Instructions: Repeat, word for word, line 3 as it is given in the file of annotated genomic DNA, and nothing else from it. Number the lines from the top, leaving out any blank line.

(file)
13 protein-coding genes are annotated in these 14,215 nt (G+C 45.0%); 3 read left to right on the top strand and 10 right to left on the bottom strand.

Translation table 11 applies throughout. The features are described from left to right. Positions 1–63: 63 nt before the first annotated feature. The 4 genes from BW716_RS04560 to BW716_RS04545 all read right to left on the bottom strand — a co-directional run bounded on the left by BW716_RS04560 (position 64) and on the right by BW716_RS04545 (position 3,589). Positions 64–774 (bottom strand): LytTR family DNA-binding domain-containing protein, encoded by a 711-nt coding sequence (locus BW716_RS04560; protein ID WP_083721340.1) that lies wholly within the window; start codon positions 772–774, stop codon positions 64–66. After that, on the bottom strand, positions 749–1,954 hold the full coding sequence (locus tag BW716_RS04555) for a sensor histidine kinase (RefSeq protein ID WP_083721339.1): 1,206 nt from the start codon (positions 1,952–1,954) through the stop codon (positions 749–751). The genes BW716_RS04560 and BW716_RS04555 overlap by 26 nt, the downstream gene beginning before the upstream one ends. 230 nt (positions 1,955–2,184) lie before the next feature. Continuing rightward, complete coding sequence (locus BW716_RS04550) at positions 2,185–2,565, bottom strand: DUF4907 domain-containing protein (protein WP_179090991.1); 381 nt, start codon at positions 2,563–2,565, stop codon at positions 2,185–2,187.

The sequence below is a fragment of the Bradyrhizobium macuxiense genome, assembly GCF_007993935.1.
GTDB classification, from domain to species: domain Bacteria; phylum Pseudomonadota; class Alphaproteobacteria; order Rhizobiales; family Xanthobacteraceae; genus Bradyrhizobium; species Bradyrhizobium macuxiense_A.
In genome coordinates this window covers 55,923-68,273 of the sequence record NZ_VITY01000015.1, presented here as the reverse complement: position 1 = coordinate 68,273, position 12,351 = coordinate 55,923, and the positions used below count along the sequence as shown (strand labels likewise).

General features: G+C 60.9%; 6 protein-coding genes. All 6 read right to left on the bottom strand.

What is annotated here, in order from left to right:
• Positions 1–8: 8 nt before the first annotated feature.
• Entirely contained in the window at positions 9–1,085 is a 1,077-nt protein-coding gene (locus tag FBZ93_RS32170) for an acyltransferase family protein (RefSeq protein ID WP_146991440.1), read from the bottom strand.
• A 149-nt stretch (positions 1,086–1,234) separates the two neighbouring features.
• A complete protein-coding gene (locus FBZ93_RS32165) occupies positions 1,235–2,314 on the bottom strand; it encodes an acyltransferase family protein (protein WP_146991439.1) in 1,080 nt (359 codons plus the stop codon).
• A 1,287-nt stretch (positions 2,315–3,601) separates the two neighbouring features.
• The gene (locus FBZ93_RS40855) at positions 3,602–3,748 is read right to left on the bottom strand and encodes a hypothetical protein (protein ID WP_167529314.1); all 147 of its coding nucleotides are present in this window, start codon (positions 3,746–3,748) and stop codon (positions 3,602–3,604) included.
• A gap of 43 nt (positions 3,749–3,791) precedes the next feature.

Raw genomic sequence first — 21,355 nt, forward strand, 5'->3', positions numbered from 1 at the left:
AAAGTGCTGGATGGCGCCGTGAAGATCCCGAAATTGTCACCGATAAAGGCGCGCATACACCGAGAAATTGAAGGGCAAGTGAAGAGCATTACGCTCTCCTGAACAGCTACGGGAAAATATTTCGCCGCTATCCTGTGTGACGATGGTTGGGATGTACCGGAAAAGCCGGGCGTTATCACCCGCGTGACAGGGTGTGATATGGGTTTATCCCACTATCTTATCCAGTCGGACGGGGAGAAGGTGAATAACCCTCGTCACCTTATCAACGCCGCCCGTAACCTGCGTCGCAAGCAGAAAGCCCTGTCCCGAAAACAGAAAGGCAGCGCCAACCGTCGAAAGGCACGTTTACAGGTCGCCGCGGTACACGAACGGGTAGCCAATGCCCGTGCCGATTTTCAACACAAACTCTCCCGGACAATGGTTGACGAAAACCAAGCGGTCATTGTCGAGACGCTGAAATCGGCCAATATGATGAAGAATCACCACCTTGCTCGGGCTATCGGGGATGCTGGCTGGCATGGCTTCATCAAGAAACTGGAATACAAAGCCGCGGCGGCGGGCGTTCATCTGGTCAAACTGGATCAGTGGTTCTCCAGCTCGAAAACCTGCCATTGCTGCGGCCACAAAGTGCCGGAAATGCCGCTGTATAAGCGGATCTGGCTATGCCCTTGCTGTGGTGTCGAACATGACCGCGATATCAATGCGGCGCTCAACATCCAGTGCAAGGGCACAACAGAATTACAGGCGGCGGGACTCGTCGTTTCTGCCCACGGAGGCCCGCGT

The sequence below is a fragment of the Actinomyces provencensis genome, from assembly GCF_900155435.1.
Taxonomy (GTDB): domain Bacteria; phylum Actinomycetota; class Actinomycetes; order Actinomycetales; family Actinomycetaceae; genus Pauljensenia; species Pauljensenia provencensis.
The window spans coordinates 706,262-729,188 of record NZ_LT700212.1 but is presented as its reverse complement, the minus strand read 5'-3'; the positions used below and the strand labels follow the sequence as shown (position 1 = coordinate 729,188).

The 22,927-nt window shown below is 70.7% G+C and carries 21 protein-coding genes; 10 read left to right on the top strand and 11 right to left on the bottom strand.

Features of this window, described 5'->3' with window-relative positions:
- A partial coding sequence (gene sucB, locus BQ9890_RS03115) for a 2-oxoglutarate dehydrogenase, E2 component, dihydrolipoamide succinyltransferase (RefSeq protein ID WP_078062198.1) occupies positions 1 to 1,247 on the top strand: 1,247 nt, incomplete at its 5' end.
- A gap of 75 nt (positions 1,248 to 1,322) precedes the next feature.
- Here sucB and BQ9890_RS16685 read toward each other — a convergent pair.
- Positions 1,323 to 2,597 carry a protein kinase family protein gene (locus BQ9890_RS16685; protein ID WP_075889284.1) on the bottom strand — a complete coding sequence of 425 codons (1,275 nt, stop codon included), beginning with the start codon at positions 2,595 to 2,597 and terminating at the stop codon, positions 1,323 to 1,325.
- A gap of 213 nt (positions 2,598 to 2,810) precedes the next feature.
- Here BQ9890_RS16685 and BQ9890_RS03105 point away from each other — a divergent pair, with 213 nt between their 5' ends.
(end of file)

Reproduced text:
The sequence below is a fragment of the Bradyrhizobium macuxiense genome, assembly GCF_007993935.1.